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Nintendo credits marketing for the success of the Switch, Sony and Microsoft ignore young gamers

by Ron Duwell | June 21, 2018June 21, 2018 2:00 pm PDT

The Nintendo Switch is doing very well for itself entering its second year of existence. While it might not have had the best showing at E3 2018, there is still a lot to be excited about in the coming months.

This goes double for Nintendo, which is enjoying the profits, momentum, and name recognition that the successful console is bringing to the company. Unlike the Wii U, which confused audiences with its branding and function and failed to find a large audience, the Nintendo Switch has corrected one major flaw that the Wii U bore when it launched.

According to Nintendo of America President Reggie Fils-Aimé in and interview with The Star, that flaw was clear marketing.

“We have a lot of momentum out there. It’s wonderful. But we also know that in this games business, things change quickly. What we’ve been able to do with Nintendo Switch is a number of very important things. First, we’ve been incredibly clear with the positioning of the product. Why should you purchase this device? Well, it’s because you can play this great content, anywhere, anytime with anyone. Tell me what the Wii U proposition was in 10 words or less. We weren’t as incredibly clear.”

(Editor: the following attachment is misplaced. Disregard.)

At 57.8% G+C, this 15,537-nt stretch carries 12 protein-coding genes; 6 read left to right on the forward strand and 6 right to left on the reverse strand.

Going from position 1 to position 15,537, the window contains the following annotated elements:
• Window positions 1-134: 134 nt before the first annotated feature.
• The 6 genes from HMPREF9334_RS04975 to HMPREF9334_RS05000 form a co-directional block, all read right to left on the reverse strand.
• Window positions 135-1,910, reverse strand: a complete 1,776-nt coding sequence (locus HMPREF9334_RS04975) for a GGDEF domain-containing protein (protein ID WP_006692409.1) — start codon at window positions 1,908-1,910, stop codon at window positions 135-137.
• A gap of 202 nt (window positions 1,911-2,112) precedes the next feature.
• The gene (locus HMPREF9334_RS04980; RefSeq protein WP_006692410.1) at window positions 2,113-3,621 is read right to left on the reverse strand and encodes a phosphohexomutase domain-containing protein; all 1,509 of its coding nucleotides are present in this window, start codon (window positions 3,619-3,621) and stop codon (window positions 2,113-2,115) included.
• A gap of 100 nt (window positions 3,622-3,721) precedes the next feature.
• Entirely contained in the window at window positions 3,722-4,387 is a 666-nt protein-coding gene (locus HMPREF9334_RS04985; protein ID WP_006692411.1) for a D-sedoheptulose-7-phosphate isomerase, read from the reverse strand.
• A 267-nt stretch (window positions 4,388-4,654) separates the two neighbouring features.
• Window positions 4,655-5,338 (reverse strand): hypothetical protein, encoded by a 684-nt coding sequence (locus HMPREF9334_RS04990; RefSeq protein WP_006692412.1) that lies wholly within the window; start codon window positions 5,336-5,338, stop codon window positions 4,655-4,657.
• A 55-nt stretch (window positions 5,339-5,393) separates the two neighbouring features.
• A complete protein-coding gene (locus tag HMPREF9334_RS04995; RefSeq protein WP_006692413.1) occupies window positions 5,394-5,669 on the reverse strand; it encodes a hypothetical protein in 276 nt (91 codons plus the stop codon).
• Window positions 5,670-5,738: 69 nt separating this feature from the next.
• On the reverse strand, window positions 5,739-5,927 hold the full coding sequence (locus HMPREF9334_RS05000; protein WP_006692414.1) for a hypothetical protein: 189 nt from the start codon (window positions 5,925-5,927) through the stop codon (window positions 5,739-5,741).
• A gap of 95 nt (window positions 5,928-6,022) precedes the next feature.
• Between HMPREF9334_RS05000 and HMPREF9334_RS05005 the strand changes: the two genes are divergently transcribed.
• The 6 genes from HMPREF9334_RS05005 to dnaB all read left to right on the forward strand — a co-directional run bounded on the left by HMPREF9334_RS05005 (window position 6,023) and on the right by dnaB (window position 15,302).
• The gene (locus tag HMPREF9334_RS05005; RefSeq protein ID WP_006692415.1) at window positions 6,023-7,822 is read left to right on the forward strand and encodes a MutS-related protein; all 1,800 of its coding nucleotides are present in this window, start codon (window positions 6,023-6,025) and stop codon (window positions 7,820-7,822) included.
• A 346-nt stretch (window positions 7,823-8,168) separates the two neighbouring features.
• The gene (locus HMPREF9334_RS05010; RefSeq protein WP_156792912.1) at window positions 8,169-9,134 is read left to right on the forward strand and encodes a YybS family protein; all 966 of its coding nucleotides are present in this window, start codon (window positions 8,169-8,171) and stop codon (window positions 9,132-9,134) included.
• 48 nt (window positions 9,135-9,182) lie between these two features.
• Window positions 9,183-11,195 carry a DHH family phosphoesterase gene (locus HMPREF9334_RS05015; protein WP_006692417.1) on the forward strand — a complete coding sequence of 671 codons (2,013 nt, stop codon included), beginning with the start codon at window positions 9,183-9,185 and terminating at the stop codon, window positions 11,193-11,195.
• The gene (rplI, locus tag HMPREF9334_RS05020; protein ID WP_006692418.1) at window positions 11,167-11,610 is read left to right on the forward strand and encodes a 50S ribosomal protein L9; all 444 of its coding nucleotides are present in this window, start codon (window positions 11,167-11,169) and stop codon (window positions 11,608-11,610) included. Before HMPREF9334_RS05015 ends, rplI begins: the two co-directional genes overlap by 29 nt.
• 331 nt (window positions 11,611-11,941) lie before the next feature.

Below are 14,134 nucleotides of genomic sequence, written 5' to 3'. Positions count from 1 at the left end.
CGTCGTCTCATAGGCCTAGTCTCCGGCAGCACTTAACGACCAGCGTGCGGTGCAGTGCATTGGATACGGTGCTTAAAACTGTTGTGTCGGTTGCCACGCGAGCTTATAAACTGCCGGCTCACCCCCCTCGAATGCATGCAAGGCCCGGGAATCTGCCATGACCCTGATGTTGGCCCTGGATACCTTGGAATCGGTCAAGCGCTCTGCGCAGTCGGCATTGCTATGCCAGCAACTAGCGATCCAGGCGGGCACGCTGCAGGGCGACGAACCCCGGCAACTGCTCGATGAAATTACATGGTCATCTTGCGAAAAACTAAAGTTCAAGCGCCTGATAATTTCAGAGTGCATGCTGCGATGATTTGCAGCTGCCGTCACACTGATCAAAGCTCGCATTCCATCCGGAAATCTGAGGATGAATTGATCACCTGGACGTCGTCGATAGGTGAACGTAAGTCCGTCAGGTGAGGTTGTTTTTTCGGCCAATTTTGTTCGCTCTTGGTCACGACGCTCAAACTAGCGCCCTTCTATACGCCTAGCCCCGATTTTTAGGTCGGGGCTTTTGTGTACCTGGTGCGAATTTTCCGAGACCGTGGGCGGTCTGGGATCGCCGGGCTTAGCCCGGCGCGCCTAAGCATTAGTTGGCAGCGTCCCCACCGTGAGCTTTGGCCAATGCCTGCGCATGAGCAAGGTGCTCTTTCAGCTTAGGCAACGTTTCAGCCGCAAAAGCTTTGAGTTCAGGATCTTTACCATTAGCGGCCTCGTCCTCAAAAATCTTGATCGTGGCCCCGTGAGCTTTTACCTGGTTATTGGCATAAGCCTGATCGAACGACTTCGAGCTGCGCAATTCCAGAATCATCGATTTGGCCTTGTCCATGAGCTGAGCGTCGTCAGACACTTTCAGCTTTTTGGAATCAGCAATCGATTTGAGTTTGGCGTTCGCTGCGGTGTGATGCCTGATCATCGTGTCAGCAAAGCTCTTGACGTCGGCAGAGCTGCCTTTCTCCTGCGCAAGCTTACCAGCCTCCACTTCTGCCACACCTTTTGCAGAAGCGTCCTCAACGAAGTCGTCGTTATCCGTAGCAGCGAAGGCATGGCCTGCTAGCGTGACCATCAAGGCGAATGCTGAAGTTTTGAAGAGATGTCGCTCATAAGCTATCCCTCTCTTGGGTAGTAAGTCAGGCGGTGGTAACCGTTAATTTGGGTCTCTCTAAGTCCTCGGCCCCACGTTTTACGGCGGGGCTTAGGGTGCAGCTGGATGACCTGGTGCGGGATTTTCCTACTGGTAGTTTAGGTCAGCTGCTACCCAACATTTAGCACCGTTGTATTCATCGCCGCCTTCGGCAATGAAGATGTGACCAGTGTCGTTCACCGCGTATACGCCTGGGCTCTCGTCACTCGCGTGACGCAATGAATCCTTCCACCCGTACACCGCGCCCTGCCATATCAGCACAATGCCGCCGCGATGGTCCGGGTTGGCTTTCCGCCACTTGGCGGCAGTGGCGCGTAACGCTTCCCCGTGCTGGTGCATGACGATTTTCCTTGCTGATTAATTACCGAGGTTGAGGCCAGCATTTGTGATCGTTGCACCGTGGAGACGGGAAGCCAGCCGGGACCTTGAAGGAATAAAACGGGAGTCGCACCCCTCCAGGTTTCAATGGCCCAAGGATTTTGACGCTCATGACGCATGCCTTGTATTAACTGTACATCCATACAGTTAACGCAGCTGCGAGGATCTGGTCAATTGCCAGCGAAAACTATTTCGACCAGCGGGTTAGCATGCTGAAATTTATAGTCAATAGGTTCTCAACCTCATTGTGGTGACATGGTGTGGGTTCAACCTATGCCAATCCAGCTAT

Hopefully, Nintendo can apply that same clear marketing to Nintendo Labo because I still have no idea what that nonsense is.

He is not mistaken in this quote, though. Nintendo marketed the Switch perfectly, and now the challenge is to follow up with reasonable software that can keep the console functioning. Super Smash Bros. is exciting, but the array of party games at E3 2018 might not appeal to many of the longtime Nintendo fans.

But then again, my most anticipated Switch game is still Octopath Traveler, so what do I know about finding mainstream success?

All about the youths

Nintendo also lauds its ability to appeal to younger gamers, an area that both Sony and Microsoft both attempt but often fall far short compared to Mario and friends. On their competition and their attempts to broaden their appeal to younger audiences, Reggie has this to say.

“We are happy that they don’t. It’s been an incredibly important market because the kid who’s 5 or 6 today is going to be 12 or 13 and not all that many years later 18 or 19… And when you have an affinity for Pokémon or The Legend of Zelda series or Mario Kart or Super Mario Bros. that affinity carries with you.”

18 or 19, Reggie? What about 32? You’ve had my number since I was barely out of the womb! Planting the seed in young gamers is a huge plus that Nintendo always gets right since it creates adults who still want to play your products once they have their own money to spend. The Switch is the only current-gen gaming console I own, and this inescapable loyalty is one of the biggest reasons.

I simply want to own Nintendo products because that’s what I’ve done since I was 5 or 6, like Reggie says. Plus, the portability is nice for someone who has no time to sit in front of a television anymore.

The Star Nintendo Life

Ron Duwell

Ron has been living it up in Japan for the last decade, and he has no intention of leaving this technical wonderland any time soon. When he's not...

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